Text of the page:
Posts Tagged ‘climate’

4. How we became humans 1

Eight millions years ago [8 mya] our ancestors were normal animals. They were apes. Our ‘nephews’, the chimpanzees and the bonobos, still are apes and normal animals. Apes live in rainforests. When the place where our earliest ancestors lived had not been changed, we would still be apes and normal animals.

However, from 10 mya the climate was becoming cooler and dryer. Rainforest needs heat and wetness; so the rainforest belt, in early Miocene reaching over southern France and Italy, shrank and 8 mya our ancestral jungle turned slowly into open savannah. It is here where our story begins.

Frans de Waal (Bonobo 1997) says that, when we want an image of our earliest ancestors, we can look at the bonobos. They are the only kind of chimpanzee whose environment never changed. A species only changes when its environment changes. The environment of our earliest ancestors changed totally, so our earliest ancestors changed totally. The environment of the ancestors of the chimpanzees changed much later and somewhat, so the chimpanzees changed somewhat.

Here, we will name our earliest ancestors ‘our ANBOS’ (ancestor-bonobos).

It took tens of hundred thousands of years for their jungle to turn into a savannah. The ANBOS never had any idea of this change; for them the world was in every phase like it always was. So the adaptations to the new conditions passed unnoticed. But for our story these adaptations are crucial.

The savannah is a diversified environment consisting of open woodlands mixed with impenetrable shrubs and grasslands accommodating herds of many kinds of grass eaters.

Our ANBOS lived in the woodlands, where they spent the nights in nests high in the trees. But these woodlands along the shores of rivers and lakes didn’t contain the fruit trees their ancestors used for sustenance. For their food, our ANBOS had to roam the open grasslands which was very dangerous because of the big cats that preyed on the grass eaters. Big lions, sabre toothed tigers and similar species were formidable predators. The sabre toothed tigers were specialists in preying on pachyderms: rhinoceroses, hippopotamuses and (ancestors of the) elephants. In a short sprint the sabre tooth ran under them and ripped open their bellies with their sabre teeth. The mighty colossus was felled and after his downfall the ‘tiger’ fed on the entrails only. The sabre teeth were too frail for the rest of the cadaver. The rest of the carrion was left to the giant hyenas. Nature is cruel and doesn’t know empathy.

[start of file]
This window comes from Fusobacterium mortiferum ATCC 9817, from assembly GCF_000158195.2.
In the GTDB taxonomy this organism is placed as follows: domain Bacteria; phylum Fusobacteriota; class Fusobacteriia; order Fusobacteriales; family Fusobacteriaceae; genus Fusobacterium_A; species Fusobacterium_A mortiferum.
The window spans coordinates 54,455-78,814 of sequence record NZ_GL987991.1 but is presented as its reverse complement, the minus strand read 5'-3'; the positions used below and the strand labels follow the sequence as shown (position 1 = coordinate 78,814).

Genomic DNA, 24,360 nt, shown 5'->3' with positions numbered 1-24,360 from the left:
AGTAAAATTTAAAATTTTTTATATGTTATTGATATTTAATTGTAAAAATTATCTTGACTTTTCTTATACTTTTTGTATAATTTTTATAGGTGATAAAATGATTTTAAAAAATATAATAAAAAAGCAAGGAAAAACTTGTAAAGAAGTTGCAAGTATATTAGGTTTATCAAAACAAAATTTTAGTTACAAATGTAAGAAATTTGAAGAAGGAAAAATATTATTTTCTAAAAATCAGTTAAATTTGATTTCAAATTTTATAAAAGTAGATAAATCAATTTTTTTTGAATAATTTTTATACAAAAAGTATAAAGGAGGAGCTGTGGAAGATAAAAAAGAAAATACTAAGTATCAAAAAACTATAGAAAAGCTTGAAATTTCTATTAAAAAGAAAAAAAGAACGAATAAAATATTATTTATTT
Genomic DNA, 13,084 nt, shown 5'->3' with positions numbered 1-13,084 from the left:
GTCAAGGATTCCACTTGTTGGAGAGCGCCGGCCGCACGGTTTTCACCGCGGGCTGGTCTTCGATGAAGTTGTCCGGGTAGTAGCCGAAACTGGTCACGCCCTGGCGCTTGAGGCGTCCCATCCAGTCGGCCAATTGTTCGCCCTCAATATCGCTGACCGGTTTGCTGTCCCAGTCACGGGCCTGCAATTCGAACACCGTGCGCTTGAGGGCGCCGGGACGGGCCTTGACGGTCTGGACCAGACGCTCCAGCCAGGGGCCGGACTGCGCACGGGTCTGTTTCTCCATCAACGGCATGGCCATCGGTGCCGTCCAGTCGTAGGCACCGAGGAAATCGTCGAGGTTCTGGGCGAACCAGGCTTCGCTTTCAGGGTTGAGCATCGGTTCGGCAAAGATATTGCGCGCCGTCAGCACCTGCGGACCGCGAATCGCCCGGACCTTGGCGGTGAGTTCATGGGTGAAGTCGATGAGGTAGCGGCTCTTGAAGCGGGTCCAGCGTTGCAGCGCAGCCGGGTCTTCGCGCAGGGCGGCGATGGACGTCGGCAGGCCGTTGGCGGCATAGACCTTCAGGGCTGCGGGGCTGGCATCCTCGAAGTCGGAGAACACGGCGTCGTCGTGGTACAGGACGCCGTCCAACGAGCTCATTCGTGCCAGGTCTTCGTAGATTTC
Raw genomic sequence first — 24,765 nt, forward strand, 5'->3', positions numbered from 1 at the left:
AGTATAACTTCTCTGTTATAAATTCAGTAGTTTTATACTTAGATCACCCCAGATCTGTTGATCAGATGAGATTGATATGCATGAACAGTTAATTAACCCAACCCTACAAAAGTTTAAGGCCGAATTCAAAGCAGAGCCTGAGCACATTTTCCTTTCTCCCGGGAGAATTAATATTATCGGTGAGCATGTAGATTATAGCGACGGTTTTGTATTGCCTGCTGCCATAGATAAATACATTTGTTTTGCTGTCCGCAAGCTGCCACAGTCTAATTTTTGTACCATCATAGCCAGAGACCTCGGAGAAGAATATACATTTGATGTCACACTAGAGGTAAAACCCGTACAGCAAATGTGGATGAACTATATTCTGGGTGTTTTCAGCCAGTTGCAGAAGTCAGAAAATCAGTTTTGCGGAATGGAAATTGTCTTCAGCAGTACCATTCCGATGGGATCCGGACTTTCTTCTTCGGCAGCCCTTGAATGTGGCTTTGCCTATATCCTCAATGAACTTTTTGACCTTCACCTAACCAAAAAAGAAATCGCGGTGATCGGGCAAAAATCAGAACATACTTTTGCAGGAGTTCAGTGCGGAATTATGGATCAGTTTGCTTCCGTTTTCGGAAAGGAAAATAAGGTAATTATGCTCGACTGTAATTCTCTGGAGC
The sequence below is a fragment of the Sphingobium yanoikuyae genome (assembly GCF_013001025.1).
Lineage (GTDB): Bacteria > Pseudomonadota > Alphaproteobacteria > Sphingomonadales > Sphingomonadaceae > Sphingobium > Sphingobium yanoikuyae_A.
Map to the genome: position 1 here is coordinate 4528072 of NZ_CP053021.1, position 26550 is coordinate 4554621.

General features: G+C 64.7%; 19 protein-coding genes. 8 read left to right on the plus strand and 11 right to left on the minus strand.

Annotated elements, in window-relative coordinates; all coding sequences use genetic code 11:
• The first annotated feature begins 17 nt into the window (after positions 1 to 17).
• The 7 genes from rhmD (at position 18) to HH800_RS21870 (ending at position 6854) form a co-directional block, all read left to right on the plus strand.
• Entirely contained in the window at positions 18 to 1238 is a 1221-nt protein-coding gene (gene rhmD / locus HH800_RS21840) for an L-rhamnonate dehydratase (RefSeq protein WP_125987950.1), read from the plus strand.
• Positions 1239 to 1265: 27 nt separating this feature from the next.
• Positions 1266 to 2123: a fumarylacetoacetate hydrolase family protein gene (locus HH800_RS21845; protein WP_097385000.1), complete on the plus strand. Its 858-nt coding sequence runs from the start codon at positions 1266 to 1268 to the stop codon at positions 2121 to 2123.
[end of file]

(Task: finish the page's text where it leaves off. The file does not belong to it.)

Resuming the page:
What I emphasize: the Miocene (22 – 5 mya) savannah was characterised by megafauna and was much more dangerous than the current Serengeti. Though the little ANBOS were much stronger than we are now, they needed special armament to roam the grasslands safely.  As normal apes, they protected themselves by throwing anything they could grasp at their predators.

Jane Goodall tells the story of Mister Worzle. The bananas she put down for the chimpanzees in order to keep them in her neighborhood for studying their behaviour, also allured baboons (a large and brave monkey) who frightened some female chimpanzees. But Mister Worzle did not give a centimeter of ground and threw anything he could grasp: grass, branches, one time a bunch of bananas (the baboons were happy!). But soon he discovered that stones worked and soon found out that bigger stones worked even better.

18. On the verge of extinction